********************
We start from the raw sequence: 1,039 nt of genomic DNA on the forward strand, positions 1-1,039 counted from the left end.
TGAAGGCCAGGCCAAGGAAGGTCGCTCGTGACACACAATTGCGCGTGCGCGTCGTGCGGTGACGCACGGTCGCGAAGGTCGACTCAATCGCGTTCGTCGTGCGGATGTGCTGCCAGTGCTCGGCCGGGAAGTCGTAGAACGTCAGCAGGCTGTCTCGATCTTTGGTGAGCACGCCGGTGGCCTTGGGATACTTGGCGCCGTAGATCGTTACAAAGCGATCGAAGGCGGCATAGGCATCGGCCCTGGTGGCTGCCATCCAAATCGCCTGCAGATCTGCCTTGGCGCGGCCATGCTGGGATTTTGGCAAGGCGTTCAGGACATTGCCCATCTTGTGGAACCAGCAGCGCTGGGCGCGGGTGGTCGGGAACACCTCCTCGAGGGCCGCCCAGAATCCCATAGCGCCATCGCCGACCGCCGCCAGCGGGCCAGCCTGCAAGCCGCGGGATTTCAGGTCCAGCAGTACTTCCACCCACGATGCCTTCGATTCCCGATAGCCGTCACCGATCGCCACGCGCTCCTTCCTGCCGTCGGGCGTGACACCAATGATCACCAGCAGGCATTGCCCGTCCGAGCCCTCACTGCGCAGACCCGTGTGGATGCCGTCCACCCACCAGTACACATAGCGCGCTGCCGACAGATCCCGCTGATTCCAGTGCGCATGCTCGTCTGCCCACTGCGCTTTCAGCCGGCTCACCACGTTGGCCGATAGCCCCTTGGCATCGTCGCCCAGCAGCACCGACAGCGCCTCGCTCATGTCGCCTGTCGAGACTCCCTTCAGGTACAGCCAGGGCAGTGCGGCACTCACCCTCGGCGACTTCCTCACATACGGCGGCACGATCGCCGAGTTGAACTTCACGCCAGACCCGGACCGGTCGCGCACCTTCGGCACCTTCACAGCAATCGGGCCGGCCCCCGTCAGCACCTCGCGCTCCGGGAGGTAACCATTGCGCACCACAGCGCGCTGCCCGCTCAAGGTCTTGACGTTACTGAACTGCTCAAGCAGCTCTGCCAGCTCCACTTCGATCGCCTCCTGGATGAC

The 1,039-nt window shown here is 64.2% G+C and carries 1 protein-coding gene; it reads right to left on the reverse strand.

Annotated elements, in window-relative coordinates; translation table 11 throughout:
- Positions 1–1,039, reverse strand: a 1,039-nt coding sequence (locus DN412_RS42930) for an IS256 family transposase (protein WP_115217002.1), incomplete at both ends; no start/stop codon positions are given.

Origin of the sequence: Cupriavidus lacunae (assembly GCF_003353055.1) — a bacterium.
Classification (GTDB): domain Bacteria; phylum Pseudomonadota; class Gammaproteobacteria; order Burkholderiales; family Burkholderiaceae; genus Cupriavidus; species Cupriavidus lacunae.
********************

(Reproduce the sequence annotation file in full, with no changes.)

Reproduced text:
We start from the raw sequence: 1,039 nt of genomic DNA on the forward strand, positions 1-1,039 counted from the left end.
TGAAGGCCAGGCCAAGGAAGGTCGCTCGTGACACACAATTGCGCGTGCGCGTCGTGCGGTGACGCACGGTCGCGAAGGTCGACTCAATCGCGTTCGTCGTGCGGATGTGCTGCCAGTGCTCGGCCGGGAAGTCGTAGAACGTCAGCAGGCTGTCTCGATCTTTGGTGAGCACGCCGGTGGCCTTGGGATACTTGGCGCCGTAGATCGTTACAAAGCGATCGAAGGCGGCATAGGCATCGGCCCTGGTGGCTGCCATCCAAATCGCCTGCAGATCTGCCTTGGCGCGGCCATGCTGGGATTTTGGCAAGGCGTTCAGGACATTGCCCATCTTGTGGAACCAGCAGCGCTGGGCGCGGGTGGTCGGGAACACCTCCTCGAGGGCCGCCCAGAATCCCATAGCGCCATCGCCGACCGCCGCCAGCGGGCCAGCCTGCAAGCCGCGGGATTTCAGGTCCAGCAGTACTTCCACCCACGATGCCTTCGATTCCCGATAGCCGTCACCGATCGCCACGCGCTCCTTCCTGCCGTCGGGCGTGACACCAATGATCACCAGCAGGCATTGCCCGTCCGAGCCCTCACTGCGCAGACCCGTGTGGATGCCGTCCACCCACCAGTACACATAGCGCGCTGCCGACAGATCCCGCTGATTCCAGTGCGCATGCTCGTCTGCCCACTGCGCTTTCAGCCGGCTCACCACGTTGGCCGATAGCCCCTTGGCATCGTCGCCCAGCAGCACCGACAGCGCCTCGCTCATGTCGCCTGTCGAGACTCCCTTCAGGTACAGCCAGGGCAGTGCGGCACTCACCCTCGGCGACTTCCTCACATACGGCGGCACGATCGCCGAGTTGAACTTCACGCCAGACCCGGACCGGTCGCGCACCTTCGGCACCTTCACAGCAATCGGGCCGGCCCCCGTCAGCACCTCGCGCTCCGGGAGGTAACCATTGCGCACCACAGCGCGCTGCCCGCTCAAGGTCTTGACGTTACTGAACTGCTCAAGCAGCTCTGCCAGCTCCACTTCGATCGCCTCCTGGATGAC

The 1,039-nt window shown here is 64.2% G+C and carries 1 protein-coding gene; it reads right to left on the reverse strand.

Annotated elements, in window-relative coordinates; translation table 11 throughout:
- Positions 1–1,039, reverse strand: a 1,039-nt coding sequence (locus DN412_RS42930) for an IS256 family transposase (protein WP_115217002.1), incomplete at both ends; no start/stop codon positions are given.

Origin of the sequence: Cupriavidus lacunae (assembly GCF_003353055.1) — a bacterium.
Classification (GTDB): domain Bacteria; phylum Pseudomonadota; class Gammaproteobacteria; order Burkholderiales; family Burkholderiaceae; genus Cupriavidus; species Cupriavidus lacunae.